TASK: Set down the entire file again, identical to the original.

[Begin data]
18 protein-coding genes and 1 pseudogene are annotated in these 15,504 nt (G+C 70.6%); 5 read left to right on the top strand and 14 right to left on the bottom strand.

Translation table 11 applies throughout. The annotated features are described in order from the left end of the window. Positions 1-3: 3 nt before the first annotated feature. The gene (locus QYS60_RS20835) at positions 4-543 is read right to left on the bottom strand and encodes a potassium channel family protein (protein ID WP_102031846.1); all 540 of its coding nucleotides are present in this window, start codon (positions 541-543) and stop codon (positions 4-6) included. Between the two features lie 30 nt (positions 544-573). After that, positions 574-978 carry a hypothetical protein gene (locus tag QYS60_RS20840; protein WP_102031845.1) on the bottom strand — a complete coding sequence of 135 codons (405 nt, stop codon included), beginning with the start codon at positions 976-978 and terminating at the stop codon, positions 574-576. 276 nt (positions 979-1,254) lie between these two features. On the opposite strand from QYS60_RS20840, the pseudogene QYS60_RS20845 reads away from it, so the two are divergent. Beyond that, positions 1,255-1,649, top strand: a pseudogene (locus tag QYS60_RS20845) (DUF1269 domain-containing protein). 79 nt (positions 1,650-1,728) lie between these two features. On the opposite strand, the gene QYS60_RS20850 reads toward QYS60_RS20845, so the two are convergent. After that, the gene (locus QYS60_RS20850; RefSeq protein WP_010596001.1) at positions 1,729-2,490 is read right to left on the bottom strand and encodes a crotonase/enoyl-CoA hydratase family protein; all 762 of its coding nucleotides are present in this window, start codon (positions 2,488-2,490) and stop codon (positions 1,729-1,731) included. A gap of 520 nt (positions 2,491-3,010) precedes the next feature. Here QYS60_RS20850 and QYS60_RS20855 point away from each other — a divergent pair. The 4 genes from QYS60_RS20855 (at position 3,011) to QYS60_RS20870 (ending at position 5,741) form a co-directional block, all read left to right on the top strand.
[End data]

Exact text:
18 protein-coding genes and 1 pseudogene are annotated in these 15,504 nt (G+C 70.6%); 5 read left to right on the top strand and 14 right to left on the bottom strand.

Translation table 11 applies throughout. The annotated features are described in order from the left end of the window. Positions 1-3: 3 nt before the first annotated feature. The gene (locus QYS60_RS20835) at positions 4-543 is read right to left on the bottom strand and encodes a potassium channel family protein (protein ID WP_102031846.1); all 540 of its coding nucleotides are present in this window, start codon (positions 541-543) and stop codon (positions 4-6) included. Between the two features lie 30 nt (positions 544-573). After that, positions 574-978 carry a hypothetical protein gene (locus tag QYS60_RS20840; protein WP_102031845.1) on the bottom strand — a complete coding sequence of 135 codons (405 nt, stop codon included), beginning with the start codon at positions 976-978 and terminating at the stop codon, positions 574-576. 276 nt (positions 979-1,254) lie between these two features. On the opposite strand from QYS60_RS20840, the pseudogene QYS60_RS20845 reads away from it, so the two are divergent. Beyond that, positions 1,255-1,649, top strand: a pseudogene (locus tag QYS60_RS20845) (DUF1269 domain-containing protein). 79 nt (positions 1,650-1,728) lie between these two features. On the opposite strand, the gene QYS60_RS20850 reads toward QYS60_RS20845, so the two are convergent. After that, the gene (locus QYS60_RS20850; RefSeq protein WP_010596001.1) at positions 1,729-2,490 is read right to left on the bottom strand and encodes a crotonase/enoyl-CoA hydratase family protein; all 762 of its coding nucleotides are present in this window, start codon (positions 2,488-2,490) and stop codon (positions 1,729-1,731) included. A gap of 520 nt (positions 2,491-3,010) precedes the next feature. Here QYS60_RS20850 and QYS60_RS20855 point away from each other — a divergent pair. The 4 genes from QYS60_RS20855 (at position 3,011) to QYS60_RS20870 (ending at position 5,741) form a co-directional block, all read left to right on the top strand.